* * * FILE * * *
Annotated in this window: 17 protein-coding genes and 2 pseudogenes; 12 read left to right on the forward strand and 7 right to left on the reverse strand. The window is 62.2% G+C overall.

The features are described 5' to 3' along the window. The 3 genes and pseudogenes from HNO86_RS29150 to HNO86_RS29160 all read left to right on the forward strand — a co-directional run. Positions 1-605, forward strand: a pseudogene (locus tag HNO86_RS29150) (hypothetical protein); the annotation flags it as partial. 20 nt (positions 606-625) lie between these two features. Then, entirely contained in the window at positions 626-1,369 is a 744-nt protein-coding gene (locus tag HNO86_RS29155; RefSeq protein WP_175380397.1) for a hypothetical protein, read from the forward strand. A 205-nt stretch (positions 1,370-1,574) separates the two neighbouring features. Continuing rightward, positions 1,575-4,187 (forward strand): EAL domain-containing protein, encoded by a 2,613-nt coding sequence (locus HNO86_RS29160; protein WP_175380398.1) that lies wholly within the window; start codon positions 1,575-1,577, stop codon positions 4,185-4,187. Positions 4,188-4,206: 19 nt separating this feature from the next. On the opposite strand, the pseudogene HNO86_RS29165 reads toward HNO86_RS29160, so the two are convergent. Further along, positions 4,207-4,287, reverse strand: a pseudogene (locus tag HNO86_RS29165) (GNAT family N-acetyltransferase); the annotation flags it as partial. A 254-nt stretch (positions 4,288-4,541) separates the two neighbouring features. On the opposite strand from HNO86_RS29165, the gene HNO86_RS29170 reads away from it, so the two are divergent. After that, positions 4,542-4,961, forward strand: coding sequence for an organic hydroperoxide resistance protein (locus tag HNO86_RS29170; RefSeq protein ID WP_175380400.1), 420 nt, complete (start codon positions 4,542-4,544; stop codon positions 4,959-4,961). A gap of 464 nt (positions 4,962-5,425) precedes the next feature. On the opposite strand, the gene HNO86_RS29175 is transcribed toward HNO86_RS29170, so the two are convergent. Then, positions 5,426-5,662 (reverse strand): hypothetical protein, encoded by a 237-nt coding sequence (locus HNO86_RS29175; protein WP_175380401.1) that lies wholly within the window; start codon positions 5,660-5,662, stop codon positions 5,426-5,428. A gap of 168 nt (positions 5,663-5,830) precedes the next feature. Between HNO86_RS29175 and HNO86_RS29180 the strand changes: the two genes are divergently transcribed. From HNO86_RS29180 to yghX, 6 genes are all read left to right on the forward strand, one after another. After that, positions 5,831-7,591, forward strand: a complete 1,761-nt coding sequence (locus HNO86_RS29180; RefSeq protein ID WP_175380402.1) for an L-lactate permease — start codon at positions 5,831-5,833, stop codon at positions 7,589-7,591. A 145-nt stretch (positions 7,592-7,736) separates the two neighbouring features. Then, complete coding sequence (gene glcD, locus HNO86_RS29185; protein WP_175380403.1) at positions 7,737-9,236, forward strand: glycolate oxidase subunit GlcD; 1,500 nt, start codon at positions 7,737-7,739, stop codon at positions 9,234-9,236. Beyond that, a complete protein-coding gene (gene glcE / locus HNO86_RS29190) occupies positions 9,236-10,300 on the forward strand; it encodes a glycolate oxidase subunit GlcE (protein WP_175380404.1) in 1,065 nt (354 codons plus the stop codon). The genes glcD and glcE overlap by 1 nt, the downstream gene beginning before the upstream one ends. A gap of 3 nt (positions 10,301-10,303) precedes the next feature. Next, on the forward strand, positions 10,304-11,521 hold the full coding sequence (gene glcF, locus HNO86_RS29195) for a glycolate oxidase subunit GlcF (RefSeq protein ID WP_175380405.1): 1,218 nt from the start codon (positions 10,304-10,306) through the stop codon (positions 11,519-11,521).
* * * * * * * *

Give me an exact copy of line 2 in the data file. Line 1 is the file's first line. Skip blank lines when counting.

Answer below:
The features are described 5' to 3' along the window. The 3 genes and pseudogenes from HNO86_RS29150 to HNO86_RS29160 all read left to right on the forward strand — a co-directional run. Positions 1-605, forward strand: a pseudogene (locus tag HNO86_RS29150) (hypothetical protein); the annotation flags it as partial. 20 nt (positions 606-625) lie between these two features. Then, entirely contained in the window at positions 626-1,369 is a 744-nt protein-coding gene (locus tag HNO86_RS29155; RefSeq protein WP_175380397.1) for a hypothetical protein, read from the forward strand. A 205-nt stretch (positions 1,370-1,574) separates the two neighbouring features. Continuing rightward, positions 1,575-4,187 (forward strand): EAL domain-containing protein, encoded by a 2,613-nt coding sequence (locus HNO86_RS29160; protein WP_175380398.1) that lies wholly within the window; start codon positions 1,575-1,577, stop codon positions 4,185-4,187. Positions 4,188-4,206: 19 nt separating this feature from the next. On the opposite strand, the pseudogene HNO86_RS29165 reads toward HNO86_RS29160, so the two are convergent. Further along, positions 4,207-4,287, reverse strand: a pseudogene (locus tag HNO86_RS29165) (GNAT family N-acetyltransferase); the annotation flags it as partial. A 254-nt stretch (positions 4,288-4,541) separates the two neighbouring features. On the opposite strand from HNO86_RS29165, the gene HNO86_RS29170 reads away from it, so the two are divergent. After that, positions 4,542-4,961, forward strand: coding sequence for an organic hydroperoxide resistance protein (locus tag HNO86_RS29170; RefSeq protein ID WP_175380400.1), 420 nt, complete (start codon positions 4,542-4,544; stop codon positions 4,959-4,961). A gap of 464 nt (positions 4,962-5,425) precedes the next feature. On the opposite strand, the gene HNO86_RS29175 is transcribed toward HNO86_RS29170, so the two are convergent. Then, positions 5,426-5,662 (reverse strand): hypothetical protein, encoded by a 237-nt coding sequence (locus HNO86_RS29175; protein WP_175380401.1) that lies wholly within the window; start codon positions 5,660-5,662, stop codon positions 5,426-5,428. A gap of 168 nt (positions 5,663-5,830) precedes the next feature. Between HNO86_RS29175 and HNO86_RS29180 the strand changes: the two genes are divergently transcribed. From HNO86_RS29180 to yghX, 6 genes are all read left to right on the forward strand, one after another. After that, positions 5,831-7,591, forward strand: a complete 1,761-nt coding sequence (locus HNO86_RS29180; RefSeq protein ID WP_175380402.1) for an L-lactate permease — start codon at positions 5,831-5,833, stop codon at positions 7,589-7,591. A 145-nt stretch (positions 7,592-7,736) separates the two neighbouring features. Then, complete coding sequence (gene glcD, locus HNO86_RS29185; protein WP_175380403.1) at positions 7,737-9,236, forward strand: glycolate oxidase subunit GlcD; 1,500 nt, start codon at positions 7,737-7,739, stop codon at positions 9,234-9,236. Beyond that, a complete protein-coding gene (gene glcE / locus HNO86_RS29190) occupies positions 9,236-10,300 on the forward strand; it encodes a glycolate oxidase subunit GlcE (protein WP_175380404.1) in 1,065 nt (354 codons plus the stop codon). The genes glcD and glcE overlap by 1 nt, the downstream gene beginning before the upstream one ends. A gap of 3 nt (positions 10,301-10,303) precedes the next feature. Next, on the forward strand, positions 10,304-11,521 hold the full coding sequence (gene glcF, locus HNO86_RS29195) for a glycolate oxidase subunit GlcF (RefSeq protein ID WP_175380405.1): 1,218 nt from the start codon (positions 10,304-10,306) through the stop codon (positions 11,519-11,521).